Motion Sickness: When Your Brain Gets Confused

Avatar of Amel
Updated on: Educator Review By: Michelle Connolly

Motion sickness is a fairly common condition that affects many people, particularly when they are travelling in a car, boat, or plane. It can result in symptoms such as nausea, dizziness, and vomiting and can make travelling an uncomfortable experience. That queasy, dizzy feeling you get after a thrilling ride or a bumpy boat trip isn’t just an inconvenience. It’s a fascinating window into the workings of our inner ear, the incredible conductor of our sense of balance, known as the vestibular system. Understanding the vestibular system and how it works can help us understand why motion sickness occurs and how we can prevent or alleviate its symptoms.

Symptoms of Motion Sickness

Motion sickness can manifest itself in various ways, with symptoms ranging from the most common, such as nausea and vomiting, to cold sweating, pallor, headache, yawning, drowsiness, loss of appetite, increased salivation, and a desire to be left alone. These symptoms usually occur after being exposed to unfamiliar motion or an inciting event that triggers motion sickness. For most people, symptoms usually go away within 24 to 72 hours.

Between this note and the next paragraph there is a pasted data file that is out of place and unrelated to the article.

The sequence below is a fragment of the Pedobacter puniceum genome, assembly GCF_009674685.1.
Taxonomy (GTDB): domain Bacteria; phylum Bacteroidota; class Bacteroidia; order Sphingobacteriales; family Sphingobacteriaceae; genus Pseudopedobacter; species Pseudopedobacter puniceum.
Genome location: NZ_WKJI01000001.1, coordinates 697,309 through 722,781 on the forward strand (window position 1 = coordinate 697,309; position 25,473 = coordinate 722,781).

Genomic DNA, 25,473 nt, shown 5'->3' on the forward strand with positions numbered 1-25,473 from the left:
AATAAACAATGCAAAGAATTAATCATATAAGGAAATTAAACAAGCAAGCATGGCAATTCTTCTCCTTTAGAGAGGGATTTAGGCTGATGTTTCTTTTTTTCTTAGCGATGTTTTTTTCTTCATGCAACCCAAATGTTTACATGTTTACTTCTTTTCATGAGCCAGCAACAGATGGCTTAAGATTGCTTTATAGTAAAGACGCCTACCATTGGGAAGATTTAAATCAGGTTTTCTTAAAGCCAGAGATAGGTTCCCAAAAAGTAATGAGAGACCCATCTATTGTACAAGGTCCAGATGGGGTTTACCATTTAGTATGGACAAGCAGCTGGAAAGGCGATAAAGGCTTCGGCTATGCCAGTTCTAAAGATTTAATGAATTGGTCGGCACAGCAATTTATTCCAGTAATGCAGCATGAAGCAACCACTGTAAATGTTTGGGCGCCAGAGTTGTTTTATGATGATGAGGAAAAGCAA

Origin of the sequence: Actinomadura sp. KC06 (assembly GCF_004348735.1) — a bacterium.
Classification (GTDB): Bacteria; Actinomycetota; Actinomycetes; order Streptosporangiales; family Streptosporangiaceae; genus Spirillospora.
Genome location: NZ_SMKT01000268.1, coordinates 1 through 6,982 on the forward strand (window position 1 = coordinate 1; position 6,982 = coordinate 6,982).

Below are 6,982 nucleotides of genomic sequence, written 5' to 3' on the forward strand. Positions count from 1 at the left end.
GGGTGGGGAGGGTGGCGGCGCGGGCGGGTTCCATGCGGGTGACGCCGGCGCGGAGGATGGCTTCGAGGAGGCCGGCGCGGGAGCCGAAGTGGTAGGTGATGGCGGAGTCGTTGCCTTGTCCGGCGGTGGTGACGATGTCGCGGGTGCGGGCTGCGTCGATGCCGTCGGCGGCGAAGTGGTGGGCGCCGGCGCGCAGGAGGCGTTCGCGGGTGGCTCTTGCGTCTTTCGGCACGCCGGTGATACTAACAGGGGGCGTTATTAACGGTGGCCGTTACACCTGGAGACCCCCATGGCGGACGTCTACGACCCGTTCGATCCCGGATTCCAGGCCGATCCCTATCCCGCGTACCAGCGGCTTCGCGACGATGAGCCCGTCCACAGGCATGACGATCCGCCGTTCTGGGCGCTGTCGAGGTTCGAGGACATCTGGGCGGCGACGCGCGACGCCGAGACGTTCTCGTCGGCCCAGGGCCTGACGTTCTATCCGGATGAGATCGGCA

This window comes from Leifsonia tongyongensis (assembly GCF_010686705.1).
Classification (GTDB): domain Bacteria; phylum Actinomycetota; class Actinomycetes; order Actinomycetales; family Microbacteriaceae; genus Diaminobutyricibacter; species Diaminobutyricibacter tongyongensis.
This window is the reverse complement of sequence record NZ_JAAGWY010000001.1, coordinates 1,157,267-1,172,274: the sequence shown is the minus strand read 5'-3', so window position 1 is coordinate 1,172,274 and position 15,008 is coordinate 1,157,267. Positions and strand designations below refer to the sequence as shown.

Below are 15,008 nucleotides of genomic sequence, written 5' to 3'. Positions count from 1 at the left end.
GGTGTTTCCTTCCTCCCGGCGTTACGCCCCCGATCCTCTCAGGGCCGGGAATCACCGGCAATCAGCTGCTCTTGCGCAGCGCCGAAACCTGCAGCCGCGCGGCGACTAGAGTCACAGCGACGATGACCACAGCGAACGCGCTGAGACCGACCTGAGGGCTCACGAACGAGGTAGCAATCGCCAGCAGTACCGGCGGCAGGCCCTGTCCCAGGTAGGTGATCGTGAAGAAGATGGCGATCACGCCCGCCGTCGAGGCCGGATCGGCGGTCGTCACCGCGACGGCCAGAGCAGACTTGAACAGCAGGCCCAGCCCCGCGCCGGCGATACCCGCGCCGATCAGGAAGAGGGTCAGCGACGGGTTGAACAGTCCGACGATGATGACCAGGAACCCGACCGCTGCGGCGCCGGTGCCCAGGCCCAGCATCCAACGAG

What Causes It

Motion sickness is usually caused by a movement that goes up and down or side to side. It can happen when you travel by air, sea, or road or when you play video games or use virtual simulators. Scientists believe that motion sickness happens because the signals that your brain gets from your eyes, inner ear, and body don’t match up. When your brain gets mixed signals, it can cause feelings of nausea and other symptoms.

The vestibular system is a network of structures located inside the inner ear that is responsible for maintaining balance, posture, and spatial orientation. It includes:

  • The semicircular canals, which detect rotational movements of the head.
  • The otolith organs, which detect linear acceleration and changes in position.